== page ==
I was shamed for leaving my kids at home to run – then I broke world records

‘When are you going to stop?’

That’s what people have been asking me for years now. 

See, I’m 61, a former ultramarathon runner and multi-world record holder.

Yes, I’m old, grey, have wrinkles and am a grandmother now, but I don’t plan on stopping anytime soon. 

Pushing for more world records, and smashing old ones.

When I was at school, I was quite sporty. We mainly played team sports, like netball, and never did athletics, or running.

After leaving school at 17 I think I was so delighted to get out of education that I threw myself into work – leaving exercise behind, too.

I became a receptionist before getting married at 22, and had my first child the following year.

After that, I became a seamstress – making wedding dresses around the kids. There was no time to get fit, or stay active.

My youngest was six when I started running, realising it was important to have time to yourself too – even as a mum. 

Still, the kids came first – and weekends were family time, fitting my runs in during the week when they were at school. Some people even scolded me for leaving my kids at home, as if I was selfish – but I needed some ‘me time’.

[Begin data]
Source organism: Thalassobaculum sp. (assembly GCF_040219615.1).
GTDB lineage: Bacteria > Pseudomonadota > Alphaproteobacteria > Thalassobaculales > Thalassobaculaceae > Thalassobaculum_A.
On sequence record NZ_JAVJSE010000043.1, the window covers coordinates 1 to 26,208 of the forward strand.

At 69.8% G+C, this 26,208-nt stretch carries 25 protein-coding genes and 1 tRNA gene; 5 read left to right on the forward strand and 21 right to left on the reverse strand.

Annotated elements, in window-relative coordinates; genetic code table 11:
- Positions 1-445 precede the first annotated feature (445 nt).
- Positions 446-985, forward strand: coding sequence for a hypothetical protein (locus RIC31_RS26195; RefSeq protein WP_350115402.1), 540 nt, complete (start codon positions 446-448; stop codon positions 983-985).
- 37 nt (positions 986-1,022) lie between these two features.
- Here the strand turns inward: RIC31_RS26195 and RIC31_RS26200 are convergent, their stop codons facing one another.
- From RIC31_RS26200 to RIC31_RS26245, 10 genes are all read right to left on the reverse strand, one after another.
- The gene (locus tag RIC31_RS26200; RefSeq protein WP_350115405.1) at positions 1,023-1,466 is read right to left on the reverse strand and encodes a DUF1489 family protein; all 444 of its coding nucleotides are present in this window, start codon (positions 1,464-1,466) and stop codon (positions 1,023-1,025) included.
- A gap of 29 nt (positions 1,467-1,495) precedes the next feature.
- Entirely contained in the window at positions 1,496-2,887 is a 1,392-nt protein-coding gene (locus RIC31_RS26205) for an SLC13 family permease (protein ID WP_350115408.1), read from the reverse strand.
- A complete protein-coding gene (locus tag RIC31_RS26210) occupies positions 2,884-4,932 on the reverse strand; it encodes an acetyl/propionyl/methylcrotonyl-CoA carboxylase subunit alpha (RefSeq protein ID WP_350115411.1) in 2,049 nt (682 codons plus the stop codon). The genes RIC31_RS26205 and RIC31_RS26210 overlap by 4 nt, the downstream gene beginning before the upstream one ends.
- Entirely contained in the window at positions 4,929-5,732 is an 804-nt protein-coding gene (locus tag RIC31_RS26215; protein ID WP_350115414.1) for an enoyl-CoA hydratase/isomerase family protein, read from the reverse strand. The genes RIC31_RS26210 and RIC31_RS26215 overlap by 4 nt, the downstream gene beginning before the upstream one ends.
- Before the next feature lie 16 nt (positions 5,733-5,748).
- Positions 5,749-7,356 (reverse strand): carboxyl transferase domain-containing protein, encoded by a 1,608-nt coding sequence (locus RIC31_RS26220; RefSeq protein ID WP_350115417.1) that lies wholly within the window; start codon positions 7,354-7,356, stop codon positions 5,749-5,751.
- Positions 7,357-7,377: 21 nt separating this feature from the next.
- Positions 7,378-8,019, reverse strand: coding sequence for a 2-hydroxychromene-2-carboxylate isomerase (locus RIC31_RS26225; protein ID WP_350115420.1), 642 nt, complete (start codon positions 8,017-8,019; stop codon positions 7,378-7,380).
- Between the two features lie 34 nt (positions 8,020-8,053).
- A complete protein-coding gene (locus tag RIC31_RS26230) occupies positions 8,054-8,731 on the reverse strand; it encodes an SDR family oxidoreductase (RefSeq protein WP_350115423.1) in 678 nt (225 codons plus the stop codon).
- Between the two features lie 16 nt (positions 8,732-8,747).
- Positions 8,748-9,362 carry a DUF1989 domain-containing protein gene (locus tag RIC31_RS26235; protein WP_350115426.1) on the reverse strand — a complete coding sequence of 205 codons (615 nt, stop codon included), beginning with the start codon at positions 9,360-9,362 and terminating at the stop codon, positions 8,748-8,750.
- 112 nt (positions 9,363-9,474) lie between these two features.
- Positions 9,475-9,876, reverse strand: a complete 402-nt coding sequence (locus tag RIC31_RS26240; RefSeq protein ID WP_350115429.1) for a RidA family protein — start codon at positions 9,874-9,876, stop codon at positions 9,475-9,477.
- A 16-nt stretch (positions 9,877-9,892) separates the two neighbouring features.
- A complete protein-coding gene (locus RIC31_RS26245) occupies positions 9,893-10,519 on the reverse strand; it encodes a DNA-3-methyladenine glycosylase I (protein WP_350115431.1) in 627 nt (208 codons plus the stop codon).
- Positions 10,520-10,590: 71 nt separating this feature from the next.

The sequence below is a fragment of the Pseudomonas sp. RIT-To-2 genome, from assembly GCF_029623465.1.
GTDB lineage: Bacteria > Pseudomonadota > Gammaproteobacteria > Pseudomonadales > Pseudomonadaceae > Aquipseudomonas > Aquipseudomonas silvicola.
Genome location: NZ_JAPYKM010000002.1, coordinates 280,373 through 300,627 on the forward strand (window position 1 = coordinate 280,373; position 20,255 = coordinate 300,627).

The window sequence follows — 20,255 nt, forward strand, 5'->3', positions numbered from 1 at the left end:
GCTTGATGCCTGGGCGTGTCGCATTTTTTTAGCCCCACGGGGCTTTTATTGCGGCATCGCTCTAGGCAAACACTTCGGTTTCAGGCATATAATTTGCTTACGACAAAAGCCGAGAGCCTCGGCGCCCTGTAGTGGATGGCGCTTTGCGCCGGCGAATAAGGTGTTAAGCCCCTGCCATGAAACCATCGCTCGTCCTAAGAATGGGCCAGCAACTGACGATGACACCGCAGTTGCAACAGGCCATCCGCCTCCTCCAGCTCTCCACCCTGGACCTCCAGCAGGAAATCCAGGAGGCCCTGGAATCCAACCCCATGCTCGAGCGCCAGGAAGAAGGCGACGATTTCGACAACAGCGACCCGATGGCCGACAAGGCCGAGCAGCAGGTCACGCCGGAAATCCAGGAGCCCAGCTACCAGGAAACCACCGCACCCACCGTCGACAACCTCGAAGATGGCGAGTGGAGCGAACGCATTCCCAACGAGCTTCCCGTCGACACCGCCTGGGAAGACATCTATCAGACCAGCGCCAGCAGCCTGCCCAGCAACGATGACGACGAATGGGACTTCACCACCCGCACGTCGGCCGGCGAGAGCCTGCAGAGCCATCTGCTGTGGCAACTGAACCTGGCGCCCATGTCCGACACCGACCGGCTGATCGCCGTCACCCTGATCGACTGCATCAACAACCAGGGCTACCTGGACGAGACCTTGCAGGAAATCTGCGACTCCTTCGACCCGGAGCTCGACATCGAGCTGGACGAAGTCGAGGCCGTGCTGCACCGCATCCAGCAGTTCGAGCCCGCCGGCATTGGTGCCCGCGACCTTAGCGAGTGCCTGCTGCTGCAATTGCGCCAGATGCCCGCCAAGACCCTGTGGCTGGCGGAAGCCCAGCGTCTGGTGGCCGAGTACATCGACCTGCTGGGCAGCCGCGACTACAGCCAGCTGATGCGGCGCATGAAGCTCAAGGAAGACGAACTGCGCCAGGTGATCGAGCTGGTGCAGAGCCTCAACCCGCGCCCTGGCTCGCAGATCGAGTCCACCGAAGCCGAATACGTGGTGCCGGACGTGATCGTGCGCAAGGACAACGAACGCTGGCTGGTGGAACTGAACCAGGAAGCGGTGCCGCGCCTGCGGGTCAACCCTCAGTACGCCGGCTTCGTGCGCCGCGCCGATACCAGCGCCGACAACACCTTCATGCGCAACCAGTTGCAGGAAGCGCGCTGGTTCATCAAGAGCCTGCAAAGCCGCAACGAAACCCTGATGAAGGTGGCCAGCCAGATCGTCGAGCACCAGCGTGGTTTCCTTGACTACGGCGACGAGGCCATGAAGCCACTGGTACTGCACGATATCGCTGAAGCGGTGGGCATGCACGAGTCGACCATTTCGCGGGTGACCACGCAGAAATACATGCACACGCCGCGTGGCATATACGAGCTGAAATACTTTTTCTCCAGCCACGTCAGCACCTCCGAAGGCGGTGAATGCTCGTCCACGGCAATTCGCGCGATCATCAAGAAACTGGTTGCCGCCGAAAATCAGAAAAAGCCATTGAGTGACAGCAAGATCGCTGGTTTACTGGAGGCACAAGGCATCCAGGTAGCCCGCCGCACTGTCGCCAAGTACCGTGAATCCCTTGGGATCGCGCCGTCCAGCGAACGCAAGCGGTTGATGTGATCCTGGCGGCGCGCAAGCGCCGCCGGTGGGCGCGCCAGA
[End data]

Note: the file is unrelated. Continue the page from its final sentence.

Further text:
In my mid-thirties, I started doing longer, more challenging runs. I did treadmill running at first, then moved to longer distances outside. 

It sounds weird now, but at the time, hardly anyone ran outdoors – it just wasn’t the done thing. After meeting a group of female runners in the gym, they encouraged me to start running outside, and 10 km turned into half marathons, which turned into marathons. 

And soon, ultramarathons.

Running made me feel alive and positive – to me, then a mum-of-three, it was an escape. I didn’t need to think about anything.

About 18 months after I started running, aged 38, I signed up to compete in the Marathon des Sables after my friend showed me it in a magazine. You run 250 km across the Sahara desert for six days, with everything in a backpack – camping as you go.

My husband didn’t think I’d do it as I love my make-up and bed – but I managed it, even if I did pick up a tummy bug at the beginning of the race and couldn’t keep any food or liquids inside me…

I remember thinking: ‘If I can finish this race feeling rubbish, imagine what I’d be like at 100%’ – and so started the beginning of my crazy running adventures.

In 2008, aged 45, I broke my first world record. I became the fastest woman to run about 840 miles from John O’Groats to Land’s End, completing it in 12 days, 15 hours, 46 minutes, and 35 seconds.

I remember feeling so tired, barely being able to walk, that I only had two sips of champagne before having to be carried to bed. Not really taking in the significance of my run.

I held the record for about 12 years. Records are there to be broken, after all.

When I was 50 I broke the record for fastest woman to run from the top to the bottom of Ireland – completing it in just over three days. The woman before me had only held it for six months, so I don’t think she was very happy with me!